Referring to the workload placed on police as they tracked down missing people, Sir Peter said: "Every single day, sergeants and inspectors have to make hard decisions about what they are going to do, and missing children will always be top of the priority list.

"That means there will be other calls that we can't attend to, where we try to deal with them on the phone and where, perhaps appointments get cancelled, where crimes are put off to be investigated on another day."

But central to his point is the suggestion that young, vulnerable people may be better dealt with by social workers, rather than police officers.

"When you have somebody who constantly goes missing, it is not really for me a police issue. It is really, absolutely, a social work issue," he said.

Image caption Police chiefs argue other work is comprised by missing person investigations

He added: "There are other professionals who are really better trained to deal with this. And that is really part of the discussion we have to have with other agencies."

'Last line of defence'

Some of those other agencies agree that early intervention by other professionals may be more beneficial for the young people concerned, and more cost-effective too.

Paul Maher, of the Children's Society, said: "Crisis intervention by the police is more costly. The early prevention that we do raises awareness. We can engage with young people so they can, at an early age, understand the risk that they are putting themselves in when they go running away."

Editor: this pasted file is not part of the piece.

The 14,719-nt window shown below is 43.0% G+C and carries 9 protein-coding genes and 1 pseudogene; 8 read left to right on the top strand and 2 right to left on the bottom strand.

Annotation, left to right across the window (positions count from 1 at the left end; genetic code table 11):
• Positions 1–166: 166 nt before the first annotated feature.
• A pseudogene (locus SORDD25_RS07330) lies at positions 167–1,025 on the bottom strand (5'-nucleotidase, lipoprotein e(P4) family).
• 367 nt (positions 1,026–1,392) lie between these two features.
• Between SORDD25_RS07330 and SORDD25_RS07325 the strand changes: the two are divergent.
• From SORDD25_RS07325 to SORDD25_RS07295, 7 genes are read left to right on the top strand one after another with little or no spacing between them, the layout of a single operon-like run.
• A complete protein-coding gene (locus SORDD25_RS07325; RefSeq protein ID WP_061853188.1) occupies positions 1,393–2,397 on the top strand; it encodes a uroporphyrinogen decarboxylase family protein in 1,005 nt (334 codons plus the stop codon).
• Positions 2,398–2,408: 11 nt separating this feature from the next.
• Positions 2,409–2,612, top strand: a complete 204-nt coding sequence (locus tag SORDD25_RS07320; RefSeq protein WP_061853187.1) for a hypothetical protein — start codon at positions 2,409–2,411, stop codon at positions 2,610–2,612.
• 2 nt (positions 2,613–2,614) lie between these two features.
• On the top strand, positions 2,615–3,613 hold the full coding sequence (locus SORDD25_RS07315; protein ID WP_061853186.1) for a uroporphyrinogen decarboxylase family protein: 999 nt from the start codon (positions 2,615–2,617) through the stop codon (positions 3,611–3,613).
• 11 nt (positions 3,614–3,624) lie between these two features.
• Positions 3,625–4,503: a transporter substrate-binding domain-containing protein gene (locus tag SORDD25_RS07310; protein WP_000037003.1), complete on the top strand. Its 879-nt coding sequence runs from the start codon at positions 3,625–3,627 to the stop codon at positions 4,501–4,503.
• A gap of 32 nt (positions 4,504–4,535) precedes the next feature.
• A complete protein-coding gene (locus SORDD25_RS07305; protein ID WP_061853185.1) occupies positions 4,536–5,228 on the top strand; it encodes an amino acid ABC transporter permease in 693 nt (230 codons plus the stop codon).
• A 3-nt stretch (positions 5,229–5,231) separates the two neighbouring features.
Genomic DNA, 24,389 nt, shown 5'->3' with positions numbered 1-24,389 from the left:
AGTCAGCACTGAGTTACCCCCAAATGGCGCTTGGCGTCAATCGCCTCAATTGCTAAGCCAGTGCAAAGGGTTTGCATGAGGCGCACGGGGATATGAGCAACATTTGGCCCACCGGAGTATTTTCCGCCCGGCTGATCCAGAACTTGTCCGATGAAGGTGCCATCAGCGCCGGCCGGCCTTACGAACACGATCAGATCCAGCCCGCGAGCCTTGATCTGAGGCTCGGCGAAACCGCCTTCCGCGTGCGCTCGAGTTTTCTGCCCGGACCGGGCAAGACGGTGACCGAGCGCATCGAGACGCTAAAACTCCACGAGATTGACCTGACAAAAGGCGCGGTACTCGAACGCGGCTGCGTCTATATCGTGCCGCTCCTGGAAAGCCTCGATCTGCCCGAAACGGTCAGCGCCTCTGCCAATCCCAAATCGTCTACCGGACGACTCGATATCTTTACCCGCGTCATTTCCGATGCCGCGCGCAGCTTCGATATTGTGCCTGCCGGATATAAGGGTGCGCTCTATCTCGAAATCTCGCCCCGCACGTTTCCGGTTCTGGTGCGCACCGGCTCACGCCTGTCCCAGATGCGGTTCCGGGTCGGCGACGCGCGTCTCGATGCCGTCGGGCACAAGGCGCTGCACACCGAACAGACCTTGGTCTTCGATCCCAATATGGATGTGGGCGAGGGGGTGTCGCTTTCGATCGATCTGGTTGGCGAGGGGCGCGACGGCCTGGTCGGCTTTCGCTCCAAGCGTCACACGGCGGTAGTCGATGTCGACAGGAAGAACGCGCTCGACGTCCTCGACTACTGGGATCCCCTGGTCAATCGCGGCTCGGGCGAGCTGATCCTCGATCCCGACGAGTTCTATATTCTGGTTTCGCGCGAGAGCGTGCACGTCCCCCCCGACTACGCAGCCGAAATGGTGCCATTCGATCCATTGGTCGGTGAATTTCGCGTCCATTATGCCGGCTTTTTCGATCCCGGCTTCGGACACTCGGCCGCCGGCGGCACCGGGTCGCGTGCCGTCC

However, Andrew Christie from the Association of Directors of Children's Services says it's important agencies work together.

"Young people who go missing have usually entered care as teenagers and have very complex needs and behaviours which we are trying to change. It requires the help of all agencies, including the police, to change these behaviours, and to recover the young people who have gone missing, sometimes several times.

"While we do recognise the additional burdens facing the police service, they do share a legal safeguarding duty and in return it needs to be recognised that our members are facing similar pressures."

The Minister for Preventing Abuse and Exploitation, Karen Bradley, said they expect all agencies, including the police, to work together to identify and protect missing young people.

"We are working with other departments to reduce unnecessary demands on policing to ensure officers do not have to pick up the pieces when other public services fail to deliver."

For now, many police forces find themselves, at times, the last and only line of defence in protecting vulnerable young runaways.

And for those at the sharp end, like PC Helen Boyle of GMP's Protecting Vulnerable People unit, there is no doubting the importance of the work they do.

"If we take our eye off the ball, the bottom line is that these children could be killed. It is as simple as that. They could die because they end up putting themselves in positions that they can't get out of," she said.